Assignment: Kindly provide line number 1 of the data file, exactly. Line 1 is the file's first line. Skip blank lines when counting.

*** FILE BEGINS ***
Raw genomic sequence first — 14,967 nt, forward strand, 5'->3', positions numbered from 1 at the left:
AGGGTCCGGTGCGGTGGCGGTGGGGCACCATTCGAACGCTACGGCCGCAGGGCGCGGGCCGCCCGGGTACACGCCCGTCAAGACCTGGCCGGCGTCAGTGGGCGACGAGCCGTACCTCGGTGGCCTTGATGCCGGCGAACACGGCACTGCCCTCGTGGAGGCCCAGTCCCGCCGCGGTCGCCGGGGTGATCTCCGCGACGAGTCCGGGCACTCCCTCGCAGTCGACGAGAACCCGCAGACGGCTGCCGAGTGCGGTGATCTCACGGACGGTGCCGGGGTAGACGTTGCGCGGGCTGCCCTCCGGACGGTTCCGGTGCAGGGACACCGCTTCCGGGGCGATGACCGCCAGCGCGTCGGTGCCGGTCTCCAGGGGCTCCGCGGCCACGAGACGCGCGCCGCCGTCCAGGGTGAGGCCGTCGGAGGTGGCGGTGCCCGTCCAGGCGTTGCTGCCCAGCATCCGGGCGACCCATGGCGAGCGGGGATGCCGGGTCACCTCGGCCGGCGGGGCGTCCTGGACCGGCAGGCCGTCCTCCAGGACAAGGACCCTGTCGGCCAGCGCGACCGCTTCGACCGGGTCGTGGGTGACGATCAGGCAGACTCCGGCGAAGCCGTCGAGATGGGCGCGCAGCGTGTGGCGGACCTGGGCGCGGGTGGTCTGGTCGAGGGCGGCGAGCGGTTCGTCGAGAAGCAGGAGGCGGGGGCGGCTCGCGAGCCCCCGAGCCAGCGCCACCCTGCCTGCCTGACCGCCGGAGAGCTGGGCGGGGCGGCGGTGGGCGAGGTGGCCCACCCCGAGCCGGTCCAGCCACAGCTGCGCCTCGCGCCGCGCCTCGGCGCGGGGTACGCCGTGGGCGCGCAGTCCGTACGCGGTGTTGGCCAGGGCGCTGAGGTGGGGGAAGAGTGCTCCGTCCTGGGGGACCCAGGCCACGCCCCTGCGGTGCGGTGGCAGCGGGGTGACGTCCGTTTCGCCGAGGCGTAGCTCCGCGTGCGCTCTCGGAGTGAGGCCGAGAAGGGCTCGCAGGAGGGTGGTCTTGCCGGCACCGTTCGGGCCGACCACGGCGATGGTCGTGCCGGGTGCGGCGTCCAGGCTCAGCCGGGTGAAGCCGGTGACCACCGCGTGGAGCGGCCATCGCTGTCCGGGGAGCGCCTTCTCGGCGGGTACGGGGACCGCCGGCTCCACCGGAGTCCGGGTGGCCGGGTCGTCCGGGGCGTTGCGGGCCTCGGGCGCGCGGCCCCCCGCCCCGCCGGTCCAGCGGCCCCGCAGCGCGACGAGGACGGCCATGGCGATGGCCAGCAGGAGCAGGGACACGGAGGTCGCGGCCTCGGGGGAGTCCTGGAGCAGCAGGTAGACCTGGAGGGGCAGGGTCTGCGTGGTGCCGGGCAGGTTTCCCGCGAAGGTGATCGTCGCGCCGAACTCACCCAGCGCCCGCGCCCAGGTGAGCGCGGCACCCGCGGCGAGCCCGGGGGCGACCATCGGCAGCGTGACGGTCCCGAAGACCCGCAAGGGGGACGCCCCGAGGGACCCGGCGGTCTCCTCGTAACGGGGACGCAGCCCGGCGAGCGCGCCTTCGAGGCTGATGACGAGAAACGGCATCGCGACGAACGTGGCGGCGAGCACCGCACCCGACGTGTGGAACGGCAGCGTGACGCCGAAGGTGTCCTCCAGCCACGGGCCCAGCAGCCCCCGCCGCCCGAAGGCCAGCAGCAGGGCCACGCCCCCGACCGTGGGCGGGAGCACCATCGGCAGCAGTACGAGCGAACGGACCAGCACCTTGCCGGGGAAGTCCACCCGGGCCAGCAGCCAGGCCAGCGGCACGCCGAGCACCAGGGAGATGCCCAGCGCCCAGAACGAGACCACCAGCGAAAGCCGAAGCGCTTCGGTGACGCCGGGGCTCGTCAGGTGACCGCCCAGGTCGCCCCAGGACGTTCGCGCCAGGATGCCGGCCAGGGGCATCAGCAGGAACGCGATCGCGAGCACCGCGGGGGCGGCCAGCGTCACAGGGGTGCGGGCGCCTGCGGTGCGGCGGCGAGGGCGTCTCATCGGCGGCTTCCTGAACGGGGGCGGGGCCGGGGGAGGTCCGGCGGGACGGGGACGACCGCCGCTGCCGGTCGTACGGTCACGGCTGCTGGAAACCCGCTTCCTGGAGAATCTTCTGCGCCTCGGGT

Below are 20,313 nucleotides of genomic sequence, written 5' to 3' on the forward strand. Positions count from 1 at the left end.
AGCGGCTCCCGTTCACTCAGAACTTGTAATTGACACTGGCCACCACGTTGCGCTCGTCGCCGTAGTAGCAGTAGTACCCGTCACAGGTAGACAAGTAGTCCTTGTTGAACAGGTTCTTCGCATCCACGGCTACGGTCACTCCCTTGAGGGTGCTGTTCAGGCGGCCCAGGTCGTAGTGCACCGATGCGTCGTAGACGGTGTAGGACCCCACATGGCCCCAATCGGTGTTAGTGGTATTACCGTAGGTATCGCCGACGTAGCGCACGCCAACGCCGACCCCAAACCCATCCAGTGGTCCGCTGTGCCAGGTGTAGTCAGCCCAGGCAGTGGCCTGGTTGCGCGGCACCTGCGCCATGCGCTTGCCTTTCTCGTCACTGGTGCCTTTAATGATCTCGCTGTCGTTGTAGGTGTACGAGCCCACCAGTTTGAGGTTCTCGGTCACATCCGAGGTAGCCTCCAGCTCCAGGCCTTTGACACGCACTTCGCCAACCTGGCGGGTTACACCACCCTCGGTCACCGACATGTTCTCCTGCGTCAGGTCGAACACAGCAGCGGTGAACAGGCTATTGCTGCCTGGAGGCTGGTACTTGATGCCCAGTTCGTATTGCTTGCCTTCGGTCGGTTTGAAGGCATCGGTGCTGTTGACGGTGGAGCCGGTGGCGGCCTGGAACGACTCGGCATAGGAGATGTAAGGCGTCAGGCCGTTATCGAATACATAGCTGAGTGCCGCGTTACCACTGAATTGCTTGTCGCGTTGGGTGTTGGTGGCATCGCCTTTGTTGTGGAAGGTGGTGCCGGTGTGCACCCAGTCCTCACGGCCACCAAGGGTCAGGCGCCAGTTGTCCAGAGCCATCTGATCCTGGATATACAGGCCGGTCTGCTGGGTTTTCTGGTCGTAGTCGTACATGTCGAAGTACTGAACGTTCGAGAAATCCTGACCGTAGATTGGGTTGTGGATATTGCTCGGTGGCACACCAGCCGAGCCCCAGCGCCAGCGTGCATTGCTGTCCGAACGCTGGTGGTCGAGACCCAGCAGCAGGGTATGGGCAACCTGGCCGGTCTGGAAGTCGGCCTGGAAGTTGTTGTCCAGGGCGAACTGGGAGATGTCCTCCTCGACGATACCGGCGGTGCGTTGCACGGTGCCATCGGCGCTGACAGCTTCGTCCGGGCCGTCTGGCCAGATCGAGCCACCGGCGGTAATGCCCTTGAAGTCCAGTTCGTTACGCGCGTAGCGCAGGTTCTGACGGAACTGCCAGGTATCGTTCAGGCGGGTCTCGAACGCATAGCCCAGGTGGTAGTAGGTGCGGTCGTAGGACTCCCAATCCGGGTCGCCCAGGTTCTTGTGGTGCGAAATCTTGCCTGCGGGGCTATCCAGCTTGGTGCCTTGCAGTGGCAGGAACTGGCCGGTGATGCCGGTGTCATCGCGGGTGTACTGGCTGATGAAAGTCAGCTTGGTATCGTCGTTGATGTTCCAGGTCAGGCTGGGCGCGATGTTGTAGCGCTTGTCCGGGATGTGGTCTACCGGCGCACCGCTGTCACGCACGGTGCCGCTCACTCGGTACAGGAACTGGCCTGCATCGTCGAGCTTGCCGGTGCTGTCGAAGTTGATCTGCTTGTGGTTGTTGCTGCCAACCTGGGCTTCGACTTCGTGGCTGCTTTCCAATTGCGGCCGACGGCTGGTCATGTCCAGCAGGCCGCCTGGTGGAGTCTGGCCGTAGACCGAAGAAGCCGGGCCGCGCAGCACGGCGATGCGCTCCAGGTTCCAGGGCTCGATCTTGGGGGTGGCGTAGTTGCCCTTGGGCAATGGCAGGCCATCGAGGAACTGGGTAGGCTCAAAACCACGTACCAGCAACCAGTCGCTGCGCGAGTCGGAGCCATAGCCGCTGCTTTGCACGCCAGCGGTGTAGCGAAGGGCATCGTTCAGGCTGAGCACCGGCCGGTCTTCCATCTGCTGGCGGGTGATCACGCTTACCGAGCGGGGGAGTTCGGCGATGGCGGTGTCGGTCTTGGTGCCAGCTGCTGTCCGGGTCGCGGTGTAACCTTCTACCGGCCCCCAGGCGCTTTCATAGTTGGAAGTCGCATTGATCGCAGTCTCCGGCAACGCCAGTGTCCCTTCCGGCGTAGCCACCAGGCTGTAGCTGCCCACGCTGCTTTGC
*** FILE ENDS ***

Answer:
Raw genomic sequence first — 14,967 nt, forward strand, 5'->3', positions numbered from 1 at the left: